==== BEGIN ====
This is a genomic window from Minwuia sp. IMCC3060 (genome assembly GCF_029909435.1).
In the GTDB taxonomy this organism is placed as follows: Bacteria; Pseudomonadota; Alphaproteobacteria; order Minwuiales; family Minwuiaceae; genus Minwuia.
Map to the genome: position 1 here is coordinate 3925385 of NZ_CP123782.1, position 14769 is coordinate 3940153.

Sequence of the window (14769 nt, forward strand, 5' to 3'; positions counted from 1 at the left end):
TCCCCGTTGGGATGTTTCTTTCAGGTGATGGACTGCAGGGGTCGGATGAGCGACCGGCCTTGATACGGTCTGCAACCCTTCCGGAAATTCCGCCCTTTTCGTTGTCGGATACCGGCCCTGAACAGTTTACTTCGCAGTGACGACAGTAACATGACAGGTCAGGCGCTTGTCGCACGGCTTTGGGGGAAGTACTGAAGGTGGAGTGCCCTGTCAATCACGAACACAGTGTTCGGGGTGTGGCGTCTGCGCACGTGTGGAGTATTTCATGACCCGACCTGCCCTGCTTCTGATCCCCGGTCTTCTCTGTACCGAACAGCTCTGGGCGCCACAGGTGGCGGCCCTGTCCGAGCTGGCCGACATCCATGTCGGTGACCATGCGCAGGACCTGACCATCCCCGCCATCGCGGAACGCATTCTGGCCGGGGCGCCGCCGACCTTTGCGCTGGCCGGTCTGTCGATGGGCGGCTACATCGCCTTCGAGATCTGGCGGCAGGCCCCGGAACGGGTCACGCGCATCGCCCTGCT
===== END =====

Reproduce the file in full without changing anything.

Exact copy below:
This is a genomic window from Minwuia sp. IMCC3060 (genome assembly GCF_029909435.1).
In the GTDB taxonomy this organism is placed as follows: Bacteria; Pseudomonadota; Alphaproteobacteria; order Minwuiales; family Minwuiaceae; genus Minwuia.
Map to the genome: position 1 here is coordinate 3925385 of NZ_CP123782.1, position 14769 is coordinate 3940153.

Sequence of the window (14769 nt, forward strand, 5' to 3'; positions counted from 1 at the left end):
TCCCCGTTGGGATGTTTCTTTCAGGTGATGGACTGCAGGGGTCGGATGAGCGACCGGCCTTGATACGGTCTGCAACCCTTCCGGAAATTCCGCCCTTTTCGTTGTCGGATACCGGCCCTGAACAGTTTACTTCGCAGTGACGACAGTAACATGACAGGTCAGGCGCTTGTCGCACGGCTTTGGGGGAAGTACTGAAGGTGGAGTGCCCTGTCAATCACGAACACAGTGTTCGGGGTGTGGCGTCTGCGCACGTGTGGAGTATTTCATGACCCGACCTGCCCTGCTTCTGATCCCCGGTCTTCTCTGTACCGAACAGCTCTGGGCGCCACAGGTGGCGGCCCTGTCCGAGCTGGCCGACATCCATGTCGGTGACCATGCGCAGGACCTGACCATCCCCGCCATCGCGGAACGCATTCTGGCCGGGGCGCCGCCGACCTTTGCGCTGGCCGGTCTGTCGATGGGCGGCTACATCGCCTTCGAGATCTGGCGGCAGGCCCCGGAACGGGTCACGCGCATCGCCCTGCT